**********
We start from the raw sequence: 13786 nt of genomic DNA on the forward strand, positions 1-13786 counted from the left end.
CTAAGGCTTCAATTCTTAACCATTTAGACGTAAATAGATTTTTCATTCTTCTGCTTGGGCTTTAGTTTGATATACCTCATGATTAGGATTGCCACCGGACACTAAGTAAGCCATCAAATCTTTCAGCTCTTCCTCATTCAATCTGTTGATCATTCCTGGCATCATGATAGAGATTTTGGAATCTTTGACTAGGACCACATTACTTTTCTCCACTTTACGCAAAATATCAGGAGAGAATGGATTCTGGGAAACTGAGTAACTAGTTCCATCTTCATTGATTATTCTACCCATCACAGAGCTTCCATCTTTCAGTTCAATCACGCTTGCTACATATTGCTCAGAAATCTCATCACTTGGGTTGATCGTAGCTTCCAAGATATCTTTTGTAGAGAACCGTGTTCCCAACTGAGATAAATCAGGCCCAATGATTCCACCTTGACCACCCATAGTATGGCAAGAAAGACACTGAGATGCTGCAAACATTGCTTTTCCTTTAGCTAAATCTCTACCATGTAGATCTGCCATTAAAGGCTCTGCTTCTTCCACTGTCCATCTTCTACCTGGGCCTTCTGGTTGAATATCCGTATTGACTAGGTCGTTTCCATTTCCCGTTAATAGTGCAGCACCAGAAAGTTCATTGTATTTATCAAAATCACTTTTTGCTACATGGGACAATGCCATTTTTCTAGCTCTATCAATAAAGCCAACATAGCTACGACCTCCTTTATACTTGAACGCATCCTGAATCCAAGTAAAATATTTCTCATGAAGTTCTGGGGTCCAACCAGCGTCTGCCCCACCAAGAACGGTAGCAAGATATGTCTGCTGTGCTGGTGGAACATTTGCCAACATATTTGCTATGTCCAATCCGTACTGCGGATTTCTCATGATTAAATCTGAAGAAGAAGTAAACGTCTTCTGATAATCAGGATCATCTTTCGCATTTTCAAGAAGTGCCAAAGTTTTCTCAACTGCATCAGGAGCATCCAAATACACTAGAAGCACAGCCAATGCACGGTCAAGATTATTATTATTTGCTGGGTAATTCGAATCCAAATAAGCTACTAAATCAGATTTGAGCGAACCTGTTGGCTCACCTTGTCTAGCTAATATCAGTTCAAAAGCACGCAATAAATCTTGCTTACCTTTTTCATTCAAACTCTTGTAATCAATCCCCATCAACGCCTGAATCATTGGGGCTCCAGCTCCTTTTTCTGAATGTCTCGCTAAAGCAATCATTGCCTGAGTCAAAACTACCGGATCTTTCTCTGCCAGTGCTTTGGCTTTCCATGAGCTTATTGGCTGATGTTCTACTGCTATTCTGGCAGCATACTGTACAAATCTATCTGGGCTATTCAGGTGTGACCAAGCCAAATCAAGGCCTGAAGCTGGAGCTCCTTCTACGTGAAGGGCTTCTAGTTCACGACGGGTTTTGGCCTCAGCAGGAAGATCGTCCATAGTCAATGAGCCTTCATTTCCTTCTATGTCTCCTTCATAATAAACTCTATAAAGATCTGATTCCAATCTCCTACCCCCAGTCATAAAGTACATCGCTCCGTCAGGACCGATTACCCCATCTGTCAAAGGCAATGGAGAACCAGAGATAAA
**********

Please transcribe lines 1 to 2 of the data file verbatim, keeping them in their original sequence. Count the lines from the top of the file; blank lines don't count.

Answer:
We start from the raw sequence: 13786 nt of genomic DNA on the forward strand, positions 1-13786 counted from the left end.
CTAAGGCTTCAATTCTTAACCATTTAGACGTAAATAGATTTTTCATTCTTCTGCTTGGGCTTTAGTTTGATATACCTCATGATTAGGATTGCCACCGGACACTAAGTAAGCCATCAAATCTTTCAGCTCTTCCTCATTCAATCTGTTGATCATTCCTGGCATCATGATAGAGATTTTGGAATCTTTGACTAGGACCACATTACTTTTCTCCACTTTACGCAAAATATCAGGAGAGAATGGATTCTGGGAAACTGAGTAACTAGTTCCATCTTCATTGATTATTCTACCCATCACAGAGCTTCCATCTTTCAGTTCAATCACGCTTGCTACATATTGCTCAGAAATCTCATCACTTGGGTTGATCGTAGCTTCCAAGATATCTTTTGTAGAGAACCGTGTTCCCAACTGAGATAAATCAGGCCCAATGATTCCACCTTGACCACCCATAGTATGGCAAGAAAGACACTGAGATGCTGCAAACATTGCTTTTCCTTTAGCTAAATCTCTACCATGTAGATCTGCCATTAAAGGCTCTGCTTCTTCCACTGTCCATCTTCTACCTGGGCCTTCTGGTTGAATATCCGTATTGACTAGGTCGTTTCCATTTCCCGTTAATAGTGCAGCACCAGAAAGTTCATTGTATTTATCAAAATCACTTTTTGCTACATGGGACAATGCCATTTTTCTAGCTCTATCAATAAAGCCAACATAGCTACGACCTCCTTTATACTTGAACGCATCCTGAATCCAAGTAAAATATTTCTCATGAAGTTCTGGGGTCCAACCAGCGTCTGCCCCACCAAGAACGGTAGCAAGATATGTCTGCTGTGCTGGTGGAACATTTGCCAACATATTTGCTATGTCCAATCCGTACTGCGGATTTCTCATGATTAAATCTGAAGAAGAAGTAAACGTCTTCTGATAATCAGGATCATCTTTCGCATTTTCAAGAAGTGCCAAAGTTTTCTCAACTGCATCAGGAGCATCCAAATACACTAGAAGCACAGCCAATGCACGGTCAAGATTATTATTATTTGCTGGGTAATTCGAATCCAAATAAGCTACTAAATCAGATTTGAGCGAACCTGTTGGCTCACCTTGTCTAGCTAATATCAGTTCAAAAGCACGCAATAAATCTTGCTTACCTTTTTCATTCAAACTCTTGTAATCAATCCCCATCAACGCCTGAATCATTGGGGCTCCAGCTCCTTTTTCTGAATGTCTCGCTAAAGCAATCATTGCCTGAGTCAAAACTACCGGATCTTTCTCTGCCAGTGCTTTGGCTTTCCATGAGCTTATTGGCTGATGTTCTACTGCTATTCTGGCAGCATACTGTACAAATCTATCTGGGCTATTCAGGTGTGACCAAGCCAAATCAAGGCCTGAAGCTGGAGCTCCTTCTACGTGAAGGGCTTCTAGTTCACGACGGGTTTTGGCCTCAGCAGGAAGATCGTCCATAGTCAATGAGCCTTCATTTCCTTCTATGTCTCCTTCATAATAAACTCTATAAAGATCTGATTCCAATCTCCTACCCCCAGTCATAAAGTACATCGCTCCGTCAGGACCGATTACCCCATCTGTCAAAGGCAATGGAGAACCAGAGATAAA